Tinnitus may also originate from lesions on or in the vicinity of the hearing portion of the brain. These include a variety of uncommon disorders including vestibular schwannoma (acoustic neuroma) and damage from head trauma.
There are a number of non-auditory conditions and lifestyle factors that are associated with tinnitus. Medical conditions such as temporomandibular joint arthralgia (TMJ), depression, anxiety, insomnia, and muscular stress and fatigue may cause tinnitus, or can contribute to worsening of existing tinnitus.
In some cases, the cause is unknown.
Patients with tinnitus are often told that there is no medical cure or treatment for their condition. This is not entirely true. Although there may be no cure for the tinnitus, it can often be successfully managed. There are various treatments available which may give varying degrees of relief which includes Tinnitus Retraining Therapy (TRT), Cognitive therapy, Counseling, diet restrictions, Stress management and relaxation techniques. However, the TRT is considered as the most popular, successful treatment option that is being used around the world.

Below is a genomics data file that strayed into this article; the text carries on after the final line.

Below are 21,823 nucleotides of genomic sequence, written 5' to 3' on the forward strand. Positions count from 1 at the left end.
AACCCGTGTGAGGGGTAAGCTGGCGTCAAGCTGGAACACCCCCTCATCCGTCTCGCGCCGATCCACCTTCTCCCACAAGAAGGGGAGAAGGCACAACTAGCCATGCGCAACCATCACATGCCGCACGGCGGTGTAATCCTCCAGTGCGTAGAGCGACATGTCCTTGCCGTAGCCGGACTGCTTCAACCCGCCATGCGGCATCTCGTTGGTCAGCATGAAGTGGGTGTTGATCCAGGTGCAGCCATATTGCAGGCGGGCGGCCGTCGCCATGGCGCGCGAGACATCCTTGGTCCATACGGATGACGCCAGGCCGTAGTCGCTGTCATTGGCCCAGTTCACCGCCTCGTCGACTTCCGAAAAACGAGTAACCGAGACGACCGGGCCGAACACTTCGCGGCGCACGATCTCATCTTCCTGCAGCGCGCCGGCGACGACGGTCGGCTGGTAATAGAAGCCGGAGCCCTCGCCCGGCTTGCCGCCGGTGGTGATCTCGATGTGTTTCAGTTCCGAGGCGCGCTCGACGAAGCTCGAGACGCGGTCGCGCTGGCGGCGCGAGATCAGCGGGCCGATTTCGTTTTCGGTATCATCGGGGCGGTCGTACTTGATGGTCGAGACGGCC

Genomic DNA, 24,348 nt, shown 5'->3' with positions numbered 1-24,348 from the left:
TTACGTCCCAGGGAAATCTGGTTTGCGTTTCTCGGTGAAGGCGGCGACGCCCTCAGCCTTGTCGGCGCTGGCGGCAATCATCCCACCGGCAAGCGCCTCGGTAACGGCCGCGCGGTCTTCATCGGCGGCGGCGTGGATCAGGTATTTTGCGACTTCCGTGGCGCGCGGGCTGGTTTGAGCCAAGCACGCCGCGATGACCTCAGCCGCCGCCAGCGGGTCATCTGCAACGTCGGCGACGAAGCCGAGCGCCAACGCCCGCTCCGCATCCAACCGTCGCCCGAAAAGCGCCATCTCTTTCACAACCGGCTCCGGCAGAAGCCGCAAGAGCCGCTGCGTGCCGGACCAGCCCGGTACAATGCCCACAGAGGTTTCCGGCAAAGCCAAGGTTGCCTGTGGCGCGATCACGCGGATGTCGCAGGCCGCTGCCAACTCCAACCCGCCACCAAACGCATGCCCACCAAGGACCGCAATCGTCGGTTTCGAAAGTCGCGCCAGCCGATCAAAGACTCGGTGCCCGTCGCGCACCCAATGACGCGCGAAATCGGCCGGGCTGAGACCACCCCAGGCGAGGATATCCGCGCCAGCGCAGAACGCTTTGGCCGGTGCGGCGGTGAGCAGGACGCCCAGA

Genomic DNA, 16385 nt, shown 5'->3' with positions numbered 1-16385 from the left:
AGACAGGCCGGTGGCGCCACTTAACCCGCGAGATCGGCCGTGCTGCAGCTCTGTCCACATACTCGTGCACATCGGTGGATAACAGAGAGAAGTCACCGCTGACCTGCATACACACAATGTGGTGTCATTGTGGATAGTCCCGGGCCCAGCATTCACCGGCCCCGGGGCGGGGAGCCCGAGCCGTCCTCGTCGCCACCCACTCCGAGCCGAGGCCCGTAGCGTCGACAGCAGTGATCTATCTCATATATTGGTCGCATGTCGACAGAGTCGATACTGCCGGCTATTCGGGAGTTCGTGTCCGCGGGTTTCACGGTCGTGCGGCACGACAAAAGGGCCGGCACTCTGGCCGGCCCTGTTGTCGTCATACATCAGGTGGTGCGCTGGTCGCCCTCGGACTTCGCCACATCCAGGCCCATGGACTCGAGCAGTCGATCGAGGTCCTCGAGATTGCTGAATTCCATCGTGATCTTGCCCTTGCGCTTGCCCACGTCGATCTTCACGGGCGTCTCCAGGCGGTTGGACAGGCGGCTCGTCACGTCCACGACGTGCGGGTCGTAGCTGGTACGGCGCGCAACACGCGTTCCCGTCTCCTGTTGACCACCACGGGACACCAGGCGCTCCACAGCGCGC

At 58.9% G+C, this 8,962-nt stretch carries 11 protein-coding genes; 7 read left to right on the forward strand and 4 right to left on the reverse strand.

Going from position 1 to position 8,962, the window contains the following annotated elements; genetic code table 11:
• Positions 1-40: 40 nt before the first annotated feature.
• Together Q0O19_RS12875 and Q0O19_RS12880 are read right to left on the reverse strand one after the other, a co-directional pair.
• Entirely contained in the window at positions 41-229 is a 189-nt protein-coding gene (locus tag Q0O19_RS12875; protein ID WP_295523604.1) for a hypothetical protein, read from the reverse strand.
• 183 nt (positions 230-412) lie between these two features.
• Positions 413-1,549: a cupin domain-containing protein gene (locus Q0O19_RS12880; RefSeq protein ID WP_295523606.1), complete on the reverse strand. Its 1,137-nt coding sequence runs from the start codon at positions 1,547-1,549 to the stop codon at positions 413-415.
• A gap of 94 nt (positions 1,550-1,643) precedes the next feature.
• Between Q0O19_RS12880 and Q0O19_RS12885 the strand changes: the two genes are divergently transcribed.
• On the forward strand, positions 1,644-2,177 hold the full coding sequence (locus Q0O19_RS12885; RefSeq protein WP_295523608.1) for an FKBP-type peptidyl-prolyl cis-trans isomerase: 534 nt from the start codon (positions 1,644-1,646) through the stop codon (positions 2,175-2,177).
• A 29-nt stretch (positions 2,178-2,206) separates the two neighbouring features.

Tinnitus Retraining Therapy (TRT)
Tinnitus Retraining Therapy (TRT) is the most widely used form of habituation Sound Therapy around the world, and the most universally effective for most conditions and degrees of hearing loss. It was developed by neuroscientist Pawel Jastreboff, Ph.D., who published the first treatment protocols in 1990. TRT is a special form of habituation desensitization Sound Therapy, not to be confused with Masking.
TRT treatment uses specific types of Sound Generators, set in particular ways and used for specific lengths of time in conjunction with Informational and Directive Tinnitus Counseling. Counseling is necessary to explain how one can put an end to negative reaction to tinnitus, alter perception of tinnitus, and diminish and potentially end perception of significant tinnitus as problematic and unmanageable.